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Aug. 30 & Sept. 1, 1943

Aug. 30: moved with Section back to the 14th S.M.O. Batn. For this next show, which I suppose will be the invasion of Italy.

A Sherman tank of 'A' Squadron, 50th Royal Tank Regiment, silhouetted by the setting sun, 1 August 1943. © IWM (NA 5424)

A Sherman tank of ‘A’ Squadron, 50th Royal Tank Regiment, silhouetted by the setting sun, 1 August 1943. © IWM (NA 5424)

Sept. 1: Everything is ready to move to Riposto, just east of Mt. Etna. The wheels will move off at 2 a.m. Tomorrow and all my section will go with them, with the exception of myself – Jeep, Slim, I and chief, with Coyle on motorcycle.

Aug. 29, 1943

E.B. Quehl and I drove in to Catania to No. 5 Canadian General Hospital. Had supper with the Nurses in their beautiful big hospital. Saw Les Lansdowne, Marje Florendine and Kirby. We got a big supply of Italian medical stores. Air raid on Catania in afternoon grand stand view from the Hospital. One plane brought down

A Martin Baltimore of theTactical Bomber Force of the North West African Air Forces, flies over its target by a road in Sicily, while bombing retreating German forces heading for Messina. IWM (C3772).

A Martin Baltimore of theTactical Bomber Force of the North West African Air Forces, flies over its target by a road in Sicily, while bombing retreating German forces heading for Messina. IWM (C3772).

Aug. 24 & 25, 1943

Aug. 24: Another busy day today – a lot of Malaria, but not so much Dysentery. A cloud burst yesterday, made everything pretty miserable here. Poop walked in yesterday afternoon – he is a patient in No. 5 Canadian General, waiting to be evacuated to Africa. Tommy Johnson passed through our hands today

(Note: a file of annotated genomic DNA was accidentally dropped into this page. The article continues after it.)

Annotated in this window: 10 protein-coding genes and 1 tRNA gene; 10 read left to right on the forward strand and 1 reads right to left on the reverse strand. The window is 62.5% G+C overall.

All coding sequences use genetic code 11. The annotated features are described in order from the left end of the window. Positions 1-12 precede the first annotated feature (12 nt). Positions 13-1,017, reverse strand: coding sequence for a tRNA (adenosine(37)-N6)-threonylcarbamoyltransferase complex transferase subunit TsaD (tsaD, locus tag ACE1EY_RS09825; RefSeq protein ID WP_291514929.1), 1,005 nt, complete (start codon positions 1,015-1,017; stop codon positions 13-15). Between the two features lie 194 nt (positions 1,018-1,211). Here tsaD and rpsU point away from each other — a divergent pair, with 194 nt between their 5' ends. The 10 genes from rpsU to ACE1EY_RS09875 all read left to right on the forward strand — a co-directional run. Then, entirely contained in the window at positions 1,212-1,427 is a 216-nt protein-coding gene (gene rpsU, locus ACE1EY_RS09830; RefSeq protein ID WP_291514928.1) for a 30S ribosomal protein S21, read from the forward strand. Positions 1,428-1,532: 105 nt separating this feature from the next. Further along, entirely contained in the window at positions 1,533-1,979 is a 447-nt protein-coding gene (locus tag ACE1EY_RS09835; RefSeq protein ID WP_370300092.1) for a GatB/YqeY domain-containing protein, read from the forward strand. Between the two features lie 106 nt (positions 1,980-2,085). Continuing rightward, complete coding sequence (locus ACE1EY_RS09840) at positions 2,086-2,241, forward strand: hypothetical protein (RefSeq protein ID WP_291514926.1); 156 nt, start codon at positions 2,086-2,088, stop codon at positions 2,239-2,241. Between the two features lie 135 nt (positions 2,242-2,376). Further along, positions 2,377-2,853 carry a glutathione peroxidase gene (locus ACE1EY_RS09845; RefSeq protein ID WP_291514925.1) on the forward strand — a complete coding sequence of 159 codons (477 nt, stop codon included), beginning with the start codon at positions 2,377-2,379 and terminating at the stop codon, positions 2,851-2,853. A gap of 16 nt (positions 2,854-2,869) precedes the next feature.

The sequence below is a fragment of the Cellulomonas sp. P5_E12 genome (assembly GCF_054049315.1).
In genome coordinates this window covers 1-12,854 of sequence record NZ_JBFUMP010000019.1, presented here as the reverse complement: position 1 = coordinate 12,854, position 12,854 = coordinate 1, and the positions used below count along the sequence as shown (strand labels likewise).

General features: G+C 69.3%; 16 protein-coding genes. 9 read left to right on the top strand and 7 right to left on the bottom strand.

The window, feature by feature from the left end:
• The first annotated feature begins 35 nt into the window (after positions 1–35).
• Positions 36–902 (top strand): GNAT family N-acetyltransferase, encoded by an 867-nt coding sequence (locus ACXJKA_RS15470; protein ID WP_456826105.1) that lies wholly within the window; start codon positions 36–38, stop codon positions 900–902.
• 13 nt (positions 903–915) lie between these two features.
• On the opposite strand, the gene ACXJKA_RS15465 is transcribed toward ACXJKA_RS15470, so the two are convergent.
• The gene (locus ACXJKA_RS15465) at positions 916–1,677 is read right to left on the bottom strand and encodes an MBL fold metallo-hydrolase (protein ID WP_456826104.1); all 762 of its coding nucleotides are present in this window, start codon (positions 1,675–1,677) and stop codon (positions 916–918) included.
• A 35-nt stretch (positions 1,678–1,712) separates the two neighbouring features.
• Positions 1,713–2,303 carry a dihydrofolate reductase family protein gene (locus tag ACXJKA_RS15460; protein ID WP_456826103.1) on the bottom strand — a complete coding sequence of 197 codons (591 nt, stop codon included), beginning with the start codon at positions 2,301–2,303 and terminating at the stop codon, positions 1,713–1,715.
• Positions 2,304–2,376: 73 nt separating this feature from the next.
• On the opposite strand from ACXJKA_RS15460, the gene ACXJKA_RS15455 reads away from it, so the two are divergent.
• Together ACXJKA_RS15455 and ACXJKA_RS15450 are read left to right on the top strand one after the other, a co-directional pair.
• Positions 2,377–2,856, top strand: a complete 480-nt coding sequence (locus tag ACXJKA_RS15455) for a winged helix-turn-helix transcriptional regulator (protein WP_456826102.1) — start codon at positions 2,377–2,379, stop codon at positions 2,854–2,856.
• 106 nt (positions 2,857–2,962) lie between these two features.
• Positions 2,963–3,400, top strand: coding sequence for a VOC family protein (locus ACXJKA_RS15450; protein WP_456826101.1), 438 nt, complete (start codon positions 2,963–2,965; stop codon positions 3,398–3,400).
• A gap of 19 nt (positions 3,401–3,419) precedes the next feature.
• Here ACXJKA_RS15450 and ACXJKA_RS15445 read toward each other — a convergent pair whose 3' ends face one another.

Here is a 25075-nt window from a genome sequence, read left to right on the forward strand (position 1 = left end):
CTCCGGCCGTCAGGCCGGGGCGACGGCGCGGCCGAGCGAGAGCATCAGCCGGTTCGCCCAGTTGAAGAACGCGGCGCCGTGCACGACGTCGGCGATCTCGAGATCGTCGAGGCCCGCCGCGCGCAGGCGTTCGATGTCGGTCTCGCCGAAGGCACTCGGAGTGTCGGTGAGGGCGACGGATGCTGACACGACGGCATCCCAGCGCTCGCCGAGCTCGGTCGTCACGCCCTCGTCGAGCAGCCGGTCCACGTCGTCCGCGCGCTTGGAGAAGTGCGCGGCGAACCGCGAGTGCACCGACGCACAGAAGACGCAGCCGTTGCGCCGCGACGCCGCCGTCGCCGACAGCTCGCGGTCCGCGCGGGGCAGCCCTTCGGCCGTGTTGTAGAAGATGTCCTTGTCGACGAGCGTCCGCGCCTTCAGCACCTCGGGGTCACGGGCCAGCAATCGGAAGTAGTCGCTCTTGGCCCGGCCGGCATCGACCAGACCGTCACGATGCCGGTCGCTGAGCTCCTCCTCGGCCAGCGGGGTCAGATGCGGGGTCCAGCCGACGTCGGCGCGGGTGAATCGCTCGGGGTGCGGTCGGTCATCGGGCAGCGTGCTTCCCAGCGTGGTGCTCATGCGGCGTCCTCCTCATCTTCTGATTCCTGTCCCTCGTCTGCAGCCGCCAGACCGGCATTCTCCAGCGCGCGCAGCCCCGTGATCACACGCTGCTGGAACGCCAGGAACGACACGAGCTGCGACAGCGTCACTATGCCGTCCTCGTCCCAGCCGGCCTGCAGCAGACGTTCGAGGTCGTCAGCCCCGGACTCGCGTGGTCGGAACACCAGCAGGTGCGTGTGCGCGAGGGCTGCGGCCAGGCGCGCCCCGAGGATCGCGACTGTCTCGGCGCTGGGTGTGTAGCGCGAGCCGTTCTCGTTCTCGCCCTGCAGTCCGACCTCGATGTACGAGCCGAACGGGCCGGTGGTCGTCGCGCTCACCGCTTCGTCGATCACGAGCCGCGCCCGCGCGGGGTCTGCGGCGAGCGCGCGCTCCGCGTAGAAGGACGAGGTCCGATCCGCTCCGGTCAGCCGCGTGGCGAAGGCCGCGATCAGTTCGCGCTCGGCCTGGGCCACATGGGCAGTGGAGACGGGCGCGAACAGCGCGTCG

en route to Africa. His game knee has gone bad again. Still no mail. We bought a pig and ate it today. It was grand.

Aug. 25: Another very hot day – malaria is about holding it’s own. Dysentery is on the decline. Reports today show that the 1st. Can. Div. Is taking a beating from Malaria as well as several English units in our vicinity. An Italian orchestra from Catania played on our grounds last night – very good too. They closed the evening by playing “God Save the King.” The flies are terrible.

A member of the AFPU photographs a Sherman tank passing along a road, 12 July 1943.

A member of the AFPU photographs a Sherman tank passing along a road, 12 July 1943.
© IWM (NA 4649)

Aug. 21, 1943 – Second World War journals of Doc Alexander

Both Bruce and Stoney returned to the Unit today. I am still running the O.R., Malaria, Dysentry and minor work – one hundred and fifty cases today. Finish on that tomorrow and start in the MDS for a week – will be very busy for next week also. Expect to take a Section and cover the Calgary Reg. in the assault wave of the next show. Don’t know just when it will start, or where it will be, but expect it will be soon. Very little mail yet.

The Drive for Messina 10 July - 17 August 1943: A Canadian Sherman tank passes through a bomb scarred street in Regalbuto.  © IWM (NA 5592)

The Drive for Messina 10 July – 17 August 1943: A Canadian Sherman tank passes through a bomb scarred street in Regalbuto.
© IWM (NA 5592)

Aug. 19, 1943